China's Carbon Goal Thwarted by Economic Boom
Contrary to its goal to reduce carbon emissions by up to 45 percent by 2020, China has seen a three percent increase in the greenhouse gas thanks to its rampant economic boom, according to a new study from the University of East Anglia (UEA).
Carbon-emitting activities such as mining, metal smelting and coal-fired electricity generation have led to the jump in emissions, despite improvements in carbon efficiency, say the findings published in the journal Nature Climate Change.
While China leads the way in renewable energy growth, it is also ironically one of the world's top polluters. China's government sets both climate and economic targets to evaluate performance of local governments, but GDP always comes first, according to the recent seven-year study.
"Capital investment creates a market demand for the large-scale production expansion of cement, steel and other highly emission-intensive processed materials, and the associated electricity generation to support their production," Professor Dabo Guan of UEA's School of International Development said in a statement.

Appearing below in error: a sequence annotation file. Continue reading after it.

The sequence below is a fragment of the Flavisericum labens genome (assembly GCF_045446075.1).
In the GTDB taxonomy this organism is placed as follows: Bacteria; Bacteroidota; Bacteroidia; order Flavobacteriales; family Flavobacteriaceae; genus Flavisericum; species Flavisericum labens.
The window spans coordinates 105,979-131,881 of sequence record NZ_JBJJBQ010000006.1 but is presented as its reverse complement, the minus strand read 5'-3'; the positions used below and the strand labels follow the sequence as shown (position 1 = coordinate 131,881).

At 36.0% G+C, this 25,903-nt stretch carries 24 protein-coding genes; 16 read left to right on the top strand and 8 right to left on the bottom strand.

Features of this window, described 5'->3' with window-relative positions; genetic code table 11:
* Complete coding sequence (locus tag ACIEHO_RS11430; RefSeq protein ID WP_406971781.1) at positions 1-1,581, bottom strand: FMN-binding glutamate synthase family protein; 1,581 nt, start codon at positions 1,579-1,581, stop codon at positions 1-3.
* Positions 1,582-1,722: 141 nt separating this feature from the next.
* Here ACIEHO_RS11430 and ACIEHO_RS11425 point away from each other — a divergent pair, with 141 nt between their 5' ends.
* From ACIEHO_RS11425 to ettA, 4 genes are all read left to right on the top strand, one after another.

China may have implemented new, less wasteful technologies to help boost carbon efficiency, but these improvements are moot considering they've resulted in increased production and associated rise in emissions.
For example, Inner Mongolia replaced many inefficient, carbon-intensive factories with more modern facilities. This, in turn, led to metal smelting and cement production increasing 14-fold between 2002 and 2009. The region may have boasted a 159 percent efficiency improvement, but combined with the 141 percent increase in scale production, Inner Mongolia overall saw a mere 18 percent gain in efficiency.
On the bright side, marked improvements occurred in the economically advanced coastal areas and the heavily industrialized inland regions. Not to mention official statistics for the first half of 2014 show an encouraging five percent decrease in carbon intensity.
Concentrations of greenhouse gases like carbon dioxide hit a record high in 2013 with the emissions rate being the fastest in the past 30 years. According to data from the World Meteorological Organization, the atmosphere reached 396 parts per million (ppm) in 2013, jumping almost 3 ppm over the previous year.
And if China wants to help lower that number, it has to decouple its economic growth with emission-intensive capital investments, according to the recent study.